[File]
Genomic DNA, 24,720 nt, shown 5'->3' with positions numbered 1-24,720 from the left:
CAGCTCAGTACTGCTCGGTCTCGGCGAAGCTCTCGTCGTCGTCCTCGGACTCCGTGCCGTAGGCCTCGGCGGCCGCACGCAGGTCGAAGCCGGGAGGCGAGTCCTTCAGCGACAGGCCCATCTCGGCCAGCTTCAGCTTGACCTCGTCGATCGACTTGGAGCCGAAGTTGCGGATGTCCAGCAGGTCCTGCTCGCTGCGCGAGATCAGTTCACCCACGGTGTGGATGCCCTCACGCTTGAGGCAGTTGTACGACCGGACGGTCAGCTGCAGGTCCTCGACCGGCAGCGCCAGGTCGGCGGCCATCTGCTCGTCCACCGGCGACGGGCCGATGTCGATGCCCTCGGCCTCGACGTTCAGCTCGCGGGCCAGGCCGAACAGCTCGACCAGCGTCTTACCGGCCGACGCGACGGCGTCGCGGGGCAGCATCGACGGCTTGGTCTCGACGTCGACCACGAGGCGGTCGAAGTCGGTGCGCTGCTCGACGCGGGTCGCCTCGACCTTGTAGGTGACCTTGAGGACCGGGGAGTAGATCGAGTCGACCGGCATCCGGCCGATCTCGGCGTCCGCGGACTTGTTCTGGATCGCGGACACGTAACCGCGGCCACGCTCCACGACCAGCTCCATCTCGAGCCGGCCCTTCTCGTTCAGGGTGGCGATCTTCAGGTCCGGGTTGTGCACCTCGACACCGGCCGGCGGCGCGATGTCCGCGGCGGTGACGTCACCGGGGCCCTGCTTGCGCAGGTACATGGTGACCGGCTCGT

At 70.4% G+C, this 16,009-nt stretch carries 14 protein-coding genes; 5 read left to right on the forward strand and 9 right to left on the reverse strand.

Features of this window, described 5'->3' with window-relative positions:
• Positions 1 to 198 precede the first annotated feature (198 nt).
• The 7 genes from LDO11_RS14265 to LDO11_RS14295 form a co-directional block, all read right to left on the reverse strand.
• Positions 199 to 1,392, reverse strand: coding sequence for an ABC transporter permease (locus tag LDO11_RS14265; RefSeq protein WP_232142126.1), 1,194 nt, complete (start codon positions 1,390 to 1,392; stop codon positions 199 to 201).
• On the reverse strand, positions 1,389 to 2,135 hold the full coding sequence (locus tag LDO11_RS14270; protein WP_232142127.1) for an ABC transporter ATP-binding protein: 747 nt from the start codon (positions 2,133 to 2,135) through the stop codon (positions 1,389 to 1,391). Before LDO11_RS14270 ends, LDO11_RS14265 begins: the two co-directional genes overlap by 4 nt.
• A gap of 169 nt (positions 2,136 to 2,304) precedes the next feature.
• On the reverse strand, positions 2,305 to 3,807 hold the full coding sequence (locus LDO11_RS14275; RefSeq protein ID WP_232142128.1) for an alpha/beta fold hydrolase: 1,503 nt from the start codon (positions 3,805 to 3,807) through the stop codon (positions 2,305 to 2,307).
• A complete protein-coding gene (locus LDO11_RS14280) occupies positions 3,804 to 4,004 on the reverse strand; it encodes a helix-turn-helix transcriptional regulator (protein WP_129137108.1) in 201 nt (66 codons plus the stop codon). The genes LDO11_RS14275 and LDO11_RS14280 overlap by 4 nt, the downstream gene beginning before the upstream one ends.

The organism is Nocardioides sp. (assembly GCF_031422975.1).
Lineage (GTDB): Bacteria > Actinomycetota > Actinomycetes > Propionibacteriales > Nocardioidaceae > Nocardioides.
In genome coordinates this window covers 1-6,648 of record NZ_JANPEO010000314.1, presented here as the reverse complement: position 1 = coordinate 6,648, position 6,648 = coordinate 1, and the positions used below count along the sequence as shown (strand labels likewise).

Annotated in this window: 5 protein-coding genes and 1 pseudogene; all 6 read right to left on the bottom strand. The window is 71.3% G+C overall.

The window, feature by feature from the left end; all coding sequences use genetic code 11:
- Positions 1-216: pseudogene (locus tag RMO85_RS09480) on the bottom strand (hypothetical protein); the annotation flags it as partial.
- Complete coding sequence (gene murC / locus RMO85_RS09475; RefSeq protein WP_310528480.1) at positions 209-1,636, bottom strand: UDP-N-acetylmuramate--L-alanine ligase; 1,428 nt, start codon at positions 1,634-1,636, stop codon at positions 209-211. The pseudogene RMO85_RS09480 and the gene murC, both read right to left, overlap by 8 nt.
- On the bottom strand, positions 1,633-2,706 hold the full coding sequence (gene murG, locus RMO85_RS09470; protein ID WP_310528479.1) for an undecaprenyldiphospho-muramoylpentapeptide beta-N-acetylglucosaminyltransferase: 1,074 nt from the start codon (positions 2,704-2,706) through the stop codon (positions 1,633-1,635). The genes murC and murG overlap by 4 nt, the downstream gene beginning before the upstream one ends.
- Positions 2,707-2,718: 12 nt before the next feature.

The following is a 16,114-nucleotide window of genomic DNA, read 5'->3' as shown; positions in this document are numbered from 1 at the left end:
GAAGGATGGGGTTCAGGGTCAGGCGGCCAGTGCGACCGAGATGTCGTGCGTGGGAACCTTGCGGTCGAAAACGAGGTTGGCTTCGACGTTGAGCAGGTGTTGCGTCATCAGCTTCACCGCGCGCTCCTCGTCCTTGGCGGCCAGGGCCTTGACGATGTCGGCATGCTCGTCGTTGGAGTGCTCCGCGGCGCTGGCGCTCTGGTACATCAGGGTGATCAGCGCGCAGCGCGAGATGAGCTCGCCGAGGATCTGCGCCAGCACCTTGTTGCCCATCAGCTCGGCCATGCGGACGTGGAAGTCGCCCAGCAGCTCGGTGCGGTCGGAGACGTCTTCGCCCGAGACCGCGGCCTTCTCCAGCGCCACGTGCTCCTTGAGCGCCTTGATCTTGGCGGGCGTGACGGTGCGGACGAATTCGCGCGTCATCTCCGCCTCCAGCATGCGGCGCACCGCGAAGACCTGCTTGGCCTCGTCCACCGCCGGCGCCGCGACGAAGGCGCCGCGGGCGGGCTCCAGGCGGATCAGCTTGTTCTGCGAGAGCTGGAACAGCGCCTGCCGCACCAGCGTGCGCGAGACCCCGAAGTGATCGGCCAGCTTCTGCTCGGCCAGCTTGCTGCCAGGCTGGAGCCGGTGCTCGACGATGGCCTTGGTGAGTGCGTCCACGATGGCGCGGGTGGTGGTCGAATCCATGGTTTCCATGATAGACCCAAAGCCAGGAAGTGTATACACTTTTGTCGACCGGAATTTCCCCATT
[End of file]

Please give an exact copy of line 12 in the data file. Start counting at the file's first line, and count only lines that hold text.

The organism is Nocardioides sp. (assembly GCF_031422975.1).